Cell surface receptor

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Cell surface receptors are "proteins that bind signalling molecules external to the cell with high affinity and convert this extracellular event into one or more intracellular signals that alter the behavior of the target cell (From Alberts, Molecular Biology of the Cell, 2nd ed, pp693-5). Cell surface receptors, unlike enzymes, do not chemically alter their ligands."[1][2] Examples are neurotransmitters and biogenic amine receptors.


Mechanistic classes include:[3]

  1. Protein-tyrosine kinase receptor. There are 90 tyrosine kinases, of which 58 are cell receptors that are divided into 20 subfamilies.[4] Examples include the insulin receptor, ErbB-1 receptor, and ErbB-2 receptor (Human Epidermal growth factor Receptor 2, HER2, HER-2).
  2. Ion channel
  3. G-protein-coupled receptor. Examples include adrenergic receptors, angiotensin receptors, bradykinin receptors, CCR5 receptor (used by HIV to infect cells), and opioid receptors.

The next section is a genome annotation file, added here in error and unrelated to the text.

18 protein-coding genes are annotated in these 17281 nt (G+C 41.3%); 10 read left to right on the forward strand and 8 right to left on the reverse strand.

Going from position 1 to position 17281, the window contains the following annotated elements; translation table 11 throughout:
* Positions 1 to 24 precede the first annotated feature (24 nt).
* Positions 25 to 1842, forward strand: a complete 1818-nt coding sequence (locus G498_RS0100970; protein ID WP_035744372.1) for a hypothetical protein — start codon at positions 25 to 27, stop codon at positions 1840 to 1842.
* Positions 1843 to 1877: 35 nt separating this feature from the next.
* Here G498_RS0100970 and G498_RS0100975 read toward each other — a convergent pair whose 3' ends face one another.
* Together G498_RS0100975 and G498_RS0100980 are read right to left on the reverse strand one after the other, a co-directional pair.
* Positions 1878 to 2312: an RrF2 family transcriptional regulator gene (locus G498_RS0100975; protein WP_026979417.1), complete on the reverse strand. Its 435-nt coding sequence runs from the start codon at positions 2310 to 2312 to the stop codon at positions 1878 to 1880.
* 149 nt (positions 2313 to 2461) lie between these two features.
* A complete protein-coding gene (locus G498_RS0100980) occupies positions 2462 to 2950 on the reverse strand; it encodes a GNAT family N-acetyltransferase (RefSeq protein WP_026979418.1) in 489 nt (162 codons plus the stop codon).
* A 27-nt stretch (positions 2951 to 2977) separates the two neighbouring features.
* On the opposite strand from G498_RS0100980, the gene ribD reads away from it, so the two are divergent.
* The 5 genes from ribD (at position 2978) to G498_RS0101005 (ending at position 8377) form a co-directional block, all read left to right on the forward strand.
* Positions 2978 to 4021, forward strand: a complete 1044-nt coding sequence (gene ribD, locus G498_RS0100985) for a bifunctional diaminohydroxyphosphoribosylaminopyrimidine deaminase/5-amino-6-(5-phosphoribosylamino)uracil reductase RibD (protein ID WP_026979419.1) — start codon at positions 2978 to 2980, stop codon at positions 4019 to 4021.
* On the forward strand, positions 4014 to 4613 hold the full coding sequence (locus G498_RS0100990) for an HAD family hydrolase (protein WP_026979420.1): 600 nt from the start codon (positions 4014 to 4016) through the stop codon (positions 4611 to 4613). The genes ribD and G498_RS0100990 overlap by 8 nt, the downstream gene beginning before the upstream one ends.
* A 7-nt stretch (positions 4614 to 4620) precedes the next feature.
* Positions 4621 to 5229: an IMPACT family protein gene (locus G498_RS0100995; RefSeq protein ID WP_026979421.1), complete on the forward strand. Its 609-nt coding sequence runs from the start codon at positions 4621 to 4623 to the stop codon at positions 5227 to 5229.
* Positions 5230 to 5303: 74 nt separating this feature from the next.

For links to more information, see: Cell surface receptor: Subtopics


  1. Alberts, Bruce (2007). Molecular Biology of the Cell. Other. ISBN 0-8153-4105-9. 
  2. Anonymous (2024), Cell surface receptors (English). Medical Subject Headings. U.S. National Library of Medicine.
  3. Katzung, Bertram G. (2006). Basic and clinical pharmacology. New York: McGraw-Hill Medical Publishing Division, 18. ISBN 0-07-145153-6. 
  4. Robinson DR, Wu YM, Lin SF (November 2000). "The protein tyrosine kinase family of the human genome". Oncogene 19 (49): 5548–57. DOI:10.1038/sj.onc.1203957. PMID 11114734. Research Blogging.

External links

International Union of Pharmacology Database